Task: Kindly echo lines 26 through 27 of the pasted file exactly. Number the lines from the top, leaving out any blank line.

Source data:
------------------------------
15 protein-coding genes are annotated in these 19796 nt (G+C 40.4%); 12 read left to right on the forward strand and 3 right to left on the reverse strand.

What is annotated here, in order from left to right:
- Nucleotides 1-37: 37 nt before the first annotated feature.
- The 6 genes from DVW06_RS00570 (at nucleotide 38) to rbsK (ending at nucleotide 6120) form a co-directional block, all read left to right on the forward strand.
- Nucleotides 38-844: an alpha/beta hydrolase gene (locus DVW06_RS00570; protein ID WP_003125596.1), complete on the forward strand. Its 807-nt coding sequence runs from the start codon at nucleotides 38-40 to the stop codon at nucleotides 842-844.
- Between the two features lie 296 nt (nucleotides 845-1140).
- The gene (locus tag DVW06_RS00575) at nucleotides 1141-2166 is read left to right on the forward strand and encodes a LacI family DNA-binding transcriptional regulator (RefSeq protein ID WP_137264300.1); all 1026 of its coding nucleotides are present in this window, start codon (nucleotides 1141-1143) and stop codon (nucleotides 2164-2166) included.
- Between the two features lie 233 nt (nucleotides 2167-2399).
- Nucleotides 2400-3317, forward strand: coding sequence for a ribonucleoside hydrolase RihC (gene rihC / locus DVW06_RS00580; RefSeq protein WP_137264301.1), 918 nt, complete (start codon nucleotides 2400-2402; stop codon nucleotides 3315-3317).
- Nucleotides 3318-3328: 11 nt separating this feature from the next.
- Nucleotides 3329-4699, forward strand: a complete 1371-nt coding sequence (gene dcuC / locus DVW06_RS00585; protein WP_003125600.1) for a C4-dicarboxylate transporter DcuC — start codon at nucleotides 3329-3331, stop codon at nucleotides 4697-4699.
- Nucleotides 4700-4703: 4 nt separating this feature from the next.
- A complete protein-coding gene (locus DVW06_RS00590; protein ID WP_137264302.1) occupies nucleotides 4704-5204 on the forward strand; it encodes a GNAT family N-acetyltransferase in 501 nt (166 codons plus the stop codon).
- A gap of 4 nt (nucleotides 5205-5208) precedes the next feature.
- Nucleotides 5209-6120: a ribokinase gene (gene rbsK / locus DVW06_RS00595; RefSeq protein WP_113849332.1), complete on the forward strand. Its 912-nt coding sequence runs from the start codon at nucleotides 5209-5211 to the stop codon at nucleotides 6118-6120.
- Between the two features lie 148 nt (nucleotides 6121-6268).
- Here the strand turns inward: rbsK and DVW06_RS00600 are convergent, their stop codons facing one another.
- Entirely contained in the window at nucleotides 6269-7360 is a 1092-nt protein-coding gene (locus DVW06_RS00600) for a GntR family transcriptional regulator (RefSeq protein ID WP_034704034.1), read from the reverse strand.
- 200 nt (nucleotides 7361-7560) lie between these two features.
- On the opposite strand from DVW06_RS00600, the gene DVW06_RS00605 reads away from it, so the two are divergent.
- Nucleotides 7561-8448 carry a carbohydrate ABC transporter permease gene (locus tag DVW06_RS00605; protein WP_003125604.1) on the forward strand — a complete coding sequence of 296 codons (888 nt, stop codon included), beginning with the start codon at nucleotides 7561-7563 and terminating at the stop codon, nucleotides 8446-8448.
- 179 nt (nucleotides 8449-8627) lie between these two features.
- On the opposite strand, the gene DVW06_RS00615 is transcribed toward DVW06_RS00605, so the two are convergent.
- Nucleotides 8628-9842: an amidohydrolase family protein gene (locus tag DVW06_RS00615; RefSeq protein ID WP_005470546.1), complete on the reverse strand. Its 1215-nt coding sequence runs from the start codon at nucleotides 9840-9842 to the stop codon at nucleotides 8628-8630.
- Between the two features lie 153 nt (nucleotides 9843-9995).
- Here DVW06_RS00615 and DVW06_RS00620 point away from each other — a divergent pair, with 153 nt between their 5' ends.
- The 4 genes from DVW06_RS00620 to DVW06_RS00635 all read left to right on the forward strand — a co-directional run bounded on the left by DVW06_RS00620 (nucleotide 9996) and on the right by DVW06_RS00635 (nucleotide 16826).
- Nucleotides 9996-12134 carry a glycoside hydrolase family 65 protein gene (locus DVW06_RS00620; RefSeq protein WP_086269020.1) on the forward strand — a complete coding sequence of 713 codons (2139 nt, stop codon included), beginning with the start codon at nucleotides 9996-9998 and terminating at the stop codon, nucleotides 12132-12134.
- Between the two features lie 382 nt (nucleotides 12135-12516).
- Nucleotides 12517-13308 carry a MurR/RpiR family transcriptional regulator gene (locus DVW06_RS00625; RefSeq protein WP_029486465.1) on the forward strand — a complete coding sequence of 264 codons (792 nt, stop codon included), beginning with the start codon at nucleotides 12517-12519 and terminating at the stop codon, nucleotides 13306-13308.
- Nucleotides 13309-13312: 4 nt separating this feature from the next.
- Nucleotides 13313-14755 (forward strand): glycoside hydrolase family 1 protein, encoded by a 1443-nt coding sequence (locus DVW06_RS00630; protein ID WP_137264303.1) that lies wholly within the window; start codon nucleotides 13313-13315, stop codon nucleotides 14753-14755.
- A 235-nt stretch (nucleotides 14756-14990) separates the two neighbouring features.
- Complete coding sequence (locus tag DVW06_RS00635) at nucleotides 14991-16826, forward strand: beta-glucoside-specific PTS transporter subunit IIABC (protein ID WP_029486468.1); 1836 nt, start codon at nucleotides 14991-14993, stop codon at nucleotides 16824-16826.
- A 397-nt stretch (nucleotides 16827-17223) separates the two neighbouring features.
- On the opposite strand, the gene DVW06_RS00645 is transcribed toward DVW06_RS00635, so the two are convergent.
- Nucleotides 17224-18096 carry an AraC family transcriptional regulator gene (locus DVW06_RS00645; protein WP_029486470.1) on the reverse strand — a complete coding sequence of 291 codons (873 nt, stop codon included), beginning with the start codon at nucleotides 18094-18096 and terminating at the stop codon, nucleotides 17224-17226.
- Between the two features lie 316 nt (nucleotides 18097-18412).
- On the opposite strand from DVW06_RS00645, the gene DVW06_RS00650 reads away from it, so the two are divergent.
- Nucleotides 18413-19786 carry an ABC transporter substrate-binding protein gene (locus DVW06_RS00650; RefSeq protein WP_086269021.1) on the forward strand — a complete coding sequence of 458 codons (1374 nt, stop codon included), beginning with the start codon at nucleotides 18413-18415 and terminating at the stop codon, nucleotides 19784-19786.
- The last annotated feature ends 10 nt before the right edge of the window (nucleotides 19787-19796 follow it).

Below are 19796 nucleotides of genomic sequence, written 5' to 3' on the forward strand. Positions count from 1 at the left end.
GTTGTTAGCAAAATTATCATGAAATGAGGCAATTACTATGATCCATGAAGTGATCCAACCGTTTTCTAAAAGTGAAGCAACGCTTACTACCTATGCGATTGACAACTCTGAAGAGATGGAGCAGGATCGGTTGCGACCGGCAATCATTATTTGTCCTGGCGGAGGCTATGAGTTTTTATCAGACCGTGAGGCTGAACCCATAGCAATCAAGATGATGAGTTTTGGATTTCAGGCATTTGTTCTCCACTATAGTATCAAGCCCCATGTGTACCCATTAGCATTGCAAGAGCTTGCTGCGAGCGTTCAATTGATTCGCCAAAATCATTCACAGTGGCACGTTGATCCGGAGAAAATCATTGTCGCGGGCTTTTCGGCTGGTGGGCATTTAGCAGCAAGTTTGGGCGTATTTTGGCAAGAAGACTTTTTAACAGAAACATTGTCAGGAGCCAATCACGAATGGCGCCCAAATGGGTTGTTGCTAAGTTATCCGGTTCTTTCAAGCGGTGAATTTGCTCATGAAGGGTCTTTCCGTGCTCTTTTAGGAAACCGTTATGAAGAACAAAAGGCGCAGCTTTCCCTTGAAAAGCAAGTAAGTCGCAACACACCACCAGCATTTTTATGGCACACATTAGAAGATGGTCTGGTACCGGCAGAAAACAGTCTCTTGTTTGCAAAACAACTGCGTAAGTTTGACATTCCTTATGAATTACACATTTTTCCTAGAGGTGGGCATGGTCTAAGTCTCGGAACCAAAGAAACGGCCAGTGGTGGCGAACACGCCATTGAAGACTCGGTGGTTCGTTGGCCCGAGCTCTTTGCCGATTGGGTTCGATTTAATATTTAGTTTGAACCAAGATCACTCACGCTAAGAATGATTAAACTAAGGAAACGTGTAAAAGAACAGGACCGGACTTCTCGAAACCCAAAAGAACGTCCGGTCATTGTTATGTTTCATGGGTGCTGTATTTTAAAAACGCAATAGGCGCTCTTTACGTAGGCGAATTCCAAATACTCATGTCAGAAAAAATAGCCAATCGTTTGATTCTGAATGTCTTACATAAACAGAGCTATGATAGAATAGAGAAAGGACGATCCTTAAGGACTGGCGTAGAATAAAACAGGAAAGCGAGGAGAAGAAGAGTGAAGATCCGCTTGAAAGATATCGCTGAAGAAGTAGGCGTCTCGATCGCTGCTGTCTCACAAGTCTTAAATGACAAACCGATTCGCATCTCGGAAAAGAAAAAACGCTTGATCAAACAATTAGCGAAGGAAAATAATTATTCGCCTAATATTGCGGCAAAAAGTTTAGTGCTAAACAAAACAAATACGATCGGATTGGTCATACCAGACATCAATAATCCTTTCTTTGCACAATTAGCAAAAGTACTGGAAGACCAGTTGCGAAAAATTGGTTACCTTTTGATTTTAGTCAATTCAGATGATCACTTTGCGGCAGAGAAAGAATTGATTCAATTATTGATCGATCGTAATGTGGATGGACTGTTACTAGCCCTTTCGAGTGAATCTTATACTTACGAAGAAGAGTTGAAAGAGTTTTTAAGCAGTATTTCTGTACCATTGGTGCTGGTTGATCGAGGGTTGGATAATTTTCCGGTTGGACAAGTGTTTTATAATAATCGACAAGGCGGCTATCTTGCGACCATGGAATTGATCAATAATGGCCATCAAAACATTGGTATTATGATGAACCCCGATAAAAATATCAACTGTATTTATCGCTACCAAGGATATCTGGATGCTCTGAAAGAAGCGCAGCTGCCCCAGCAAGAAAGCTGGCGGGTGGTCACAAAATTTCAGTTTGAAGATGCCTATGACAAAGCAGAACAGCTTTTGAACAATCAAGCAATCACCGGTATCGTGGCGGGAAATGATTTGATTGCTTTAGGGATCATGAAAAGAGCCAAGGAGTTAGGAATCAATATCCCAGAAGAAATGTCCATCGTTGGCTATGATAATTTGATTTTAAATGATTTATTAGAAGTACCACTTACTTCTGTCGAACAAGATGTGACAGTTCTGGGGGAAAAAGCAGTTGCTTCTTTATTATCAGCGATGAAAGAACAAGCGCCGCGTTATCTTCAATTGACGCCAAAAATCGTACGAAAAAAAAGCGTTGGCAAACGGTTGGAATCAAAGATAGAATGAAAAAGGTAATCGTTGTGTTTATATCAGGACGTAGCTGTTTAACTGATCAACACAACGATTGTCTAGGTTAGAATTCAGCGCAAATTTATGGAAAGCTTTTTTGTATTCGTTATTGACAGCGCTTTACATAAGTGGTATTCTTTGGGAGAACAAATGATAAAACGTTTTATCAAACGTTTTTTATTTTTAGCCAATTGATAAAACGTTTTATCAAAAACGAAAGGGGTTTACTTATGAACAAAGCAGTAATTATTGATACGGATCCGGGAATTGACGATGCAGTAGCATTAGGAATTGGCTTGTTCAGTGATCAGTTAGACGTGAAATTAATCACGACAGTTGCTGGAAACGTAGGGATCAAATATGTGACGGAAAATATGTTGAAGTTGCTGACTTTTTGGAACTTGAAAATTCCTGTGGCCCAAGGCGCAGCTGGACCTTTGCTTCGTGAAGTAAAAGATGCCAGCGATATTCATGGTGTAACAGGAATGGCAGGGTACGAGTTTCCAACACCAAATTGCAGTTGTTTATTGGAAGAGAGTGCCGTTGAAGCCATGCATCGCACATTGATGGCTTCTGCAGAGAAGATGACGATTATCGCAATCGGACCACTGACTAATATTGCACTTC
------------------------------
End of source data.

- Here DVW06_RS00615 and DVW06_RS00620 point away from each other — a divergent pair, with 153 nt between their 5' ends.
- The 4 genes from DVW06_RS00620 to DVW06_RS00635 all read left to right on the forward strand — a co-directional run bounded on the left by DVW06_RS00620 (nucleotide 9996) and on the right by DVW06_RS00635 (nucleotide 16826).